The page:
### 12.4 Serial Polyadic DP Formulations

Floyd's algorithm for determining the shortest paths between all pairs of nodes in a graph can be reformulated as a serial polyadic DP formulation.

#### 12.4.1 Floyd's All-Pairs Shortest-Paths Algorithm

Consider a weighted graph G, which consists of a set of nodes V and a set of edges E. An edge from node i to node j in E has a weight ci, j. Floyd's algorithm determines the cost di, j of the shortest path between each pair of nodes (i, j) in V (Section 10.4.2). The cost of a path is the sum of the weights of the edges in the path.

Let be the minimum cost of a path from node i to node j, using only nodes v0, v1, ..., vk-1. The functional equation of the DP formulation for this problem is

Equation 12.6 Since is the shortest path from node i to node j using all n nodes, it is also the cost of the overall shortest path between nodes i and j . The sequential formulation of this algorithm requires n iterations, and each iteration requires time Q(n2). Thus, the overall run time of the sequential algorithm is Q(n3).

Equation 12.6 is a serial polyadic formulation. Nodes can be partitioned into n levels, one for each value of k. Elements at level k + 1 depend only on elements at level k. Hence, the formulation is serial. The formulation is polyadic since one of the solutions to requires a composition of solutions to two subproblems and from the previous level. Furthermore, the dependencies between levels are sparse because the computation of each element in requires only three results from the preceding level (out of n2).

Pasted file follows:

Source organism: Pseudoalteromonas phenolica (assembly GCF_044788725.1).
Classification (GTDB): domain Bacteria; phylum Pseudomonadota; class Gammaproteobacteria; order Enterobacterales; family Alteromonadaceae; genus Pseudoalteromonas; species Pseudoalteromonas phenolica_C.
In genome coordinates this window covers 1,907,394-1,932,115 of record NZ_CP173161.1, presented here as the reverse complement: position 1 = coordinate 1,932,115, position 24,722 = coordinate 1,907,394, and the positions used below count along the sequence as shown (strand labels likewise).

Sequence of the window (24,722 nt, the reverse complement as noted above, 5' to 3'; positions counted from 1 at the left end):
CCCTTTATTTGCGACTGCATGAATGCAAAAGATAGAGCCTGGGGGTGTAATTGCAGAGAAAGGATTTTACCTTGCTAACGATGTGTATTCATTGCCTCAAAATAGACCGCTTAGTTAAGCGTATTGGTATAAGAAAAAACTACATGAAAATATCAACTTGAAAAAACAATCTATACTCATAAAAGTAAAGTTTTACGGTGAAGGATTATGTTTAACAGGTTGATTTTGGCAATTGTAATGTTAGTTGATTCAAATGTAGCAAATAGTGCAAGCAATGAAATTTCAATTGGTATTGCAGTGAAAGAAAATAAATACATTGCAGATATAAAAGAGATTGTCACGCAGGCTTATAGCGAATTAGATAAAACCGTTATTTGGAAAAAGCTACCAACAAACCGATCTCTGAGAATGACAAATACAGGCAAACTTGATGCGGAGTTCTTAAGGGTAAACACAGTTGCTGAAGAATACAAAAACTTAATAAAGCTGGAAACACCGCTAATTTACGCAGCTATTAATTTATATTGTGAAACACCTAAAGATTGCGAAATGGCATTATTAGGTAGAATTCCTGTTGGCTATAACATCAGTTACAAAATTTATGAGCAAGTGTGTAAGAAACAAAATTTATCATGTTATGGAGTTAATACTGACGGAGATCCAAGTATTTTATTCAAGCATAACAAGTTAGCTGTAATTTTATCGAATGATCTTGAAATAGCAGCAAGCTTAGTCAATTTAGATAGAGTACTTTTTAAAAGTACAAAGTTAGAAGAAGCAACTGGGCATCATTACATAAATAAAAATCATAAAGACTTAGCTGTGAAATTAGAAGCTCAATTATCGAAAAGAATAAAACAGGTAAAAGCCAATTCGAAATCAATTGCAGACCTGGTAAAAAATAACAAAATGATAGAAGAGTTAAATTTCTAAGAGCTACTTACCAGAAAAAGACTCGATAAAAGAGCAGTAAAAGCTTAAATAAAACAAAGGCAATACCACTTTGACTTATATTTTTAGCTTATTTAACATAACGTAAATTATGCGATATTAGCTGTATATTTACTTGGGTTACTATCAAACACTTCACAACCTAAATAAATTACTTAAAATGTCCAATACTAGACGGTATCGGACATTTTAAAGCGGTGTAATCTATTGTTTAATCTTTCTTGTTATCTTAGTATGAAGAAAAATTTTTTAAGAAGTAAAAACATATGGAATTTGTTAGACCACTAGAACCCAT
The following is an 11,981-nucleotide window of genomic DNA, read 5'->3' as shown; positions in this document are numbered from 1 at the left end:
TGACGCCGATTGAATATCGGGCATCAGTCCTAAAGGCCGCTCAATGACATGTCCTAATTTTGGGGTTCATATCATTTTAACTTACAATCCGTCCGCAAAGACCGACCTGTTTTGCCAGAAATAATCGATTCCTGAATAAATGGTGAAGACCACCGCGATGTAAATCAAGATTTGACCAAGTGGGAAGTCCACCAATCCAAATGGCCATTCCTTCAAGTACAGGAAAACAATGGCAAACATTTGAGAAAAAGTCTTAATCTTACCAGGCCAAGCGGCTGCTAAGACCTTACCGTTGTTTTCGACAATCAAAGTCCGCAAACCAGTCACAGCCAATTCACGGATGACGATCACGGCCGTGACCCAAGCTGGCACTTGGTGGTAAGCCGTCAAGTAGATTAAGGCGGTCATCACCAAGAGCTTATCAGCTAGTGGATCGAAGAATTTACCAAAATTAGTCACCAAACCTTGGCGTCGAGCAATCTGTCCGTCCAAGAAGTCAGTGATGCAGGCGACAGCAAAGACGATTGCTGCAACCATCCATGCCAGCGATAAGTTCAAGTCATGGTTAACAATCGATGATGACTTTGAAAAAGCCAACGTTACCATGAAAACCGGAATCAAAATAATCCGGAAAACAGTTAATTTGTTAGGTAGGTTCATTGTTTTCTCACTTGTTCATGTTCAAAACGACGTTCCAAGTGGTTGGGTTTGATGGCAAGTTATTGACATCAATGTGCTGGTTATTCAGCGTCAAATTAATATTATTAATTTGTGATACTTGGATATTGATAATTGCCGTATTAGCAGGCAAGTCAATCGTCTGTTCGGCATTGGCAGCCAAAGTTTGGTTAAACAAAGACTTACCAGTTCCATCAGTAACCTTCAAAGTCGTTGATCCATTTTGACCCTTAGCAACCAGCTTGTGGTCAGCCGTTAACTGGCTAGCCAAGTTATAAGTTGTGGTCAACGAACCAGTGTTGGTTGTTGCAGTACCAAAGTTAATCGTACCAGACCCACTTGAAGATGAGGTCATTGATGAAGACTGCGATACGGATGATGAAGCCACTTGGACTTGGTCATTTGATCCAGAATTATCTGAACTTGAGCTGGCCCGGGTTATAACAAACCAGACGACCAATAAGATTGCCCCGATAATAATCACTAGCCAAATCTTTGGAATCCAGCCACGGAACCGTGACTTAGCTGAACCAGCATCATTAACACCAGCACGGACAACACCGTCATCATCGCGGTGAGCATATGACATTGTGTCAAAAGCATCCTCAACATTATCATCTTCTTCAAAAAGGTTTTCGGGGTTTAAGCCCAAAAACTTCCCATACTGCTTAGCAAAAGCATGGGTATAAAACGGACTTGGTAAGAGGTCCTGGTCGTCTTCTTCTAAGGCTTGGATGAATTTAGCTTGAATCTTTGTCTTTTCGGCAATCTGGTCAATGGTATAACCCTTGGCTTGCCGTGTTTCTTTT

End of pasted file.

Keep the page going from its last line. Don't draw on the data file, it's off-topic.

A simple CREW PRAM formulation of this algorithm uses n2 processing elements. Processing elements are organized into a logical two-dimensional array in which processing element Pi,j computes the value of for k = 1, 2, ..., n. In each iteration k, processing element Pi,j requires the values , , and . Given these values, it computes the value of in constant time. Therefore, the PRAM formulation has a parallel run time of Q(n). This formulation is cost-optimal because its processor-time product is the same as the sequential run time of Q(n3). This algorithm can be adapted to various practical architectures to yield efficient parallel formulations (Section 10.4.2).

As with serial monadic formulations, data locality is of prime importance in serial polyadic formulations since many such formulations have sparse connectivity between levels.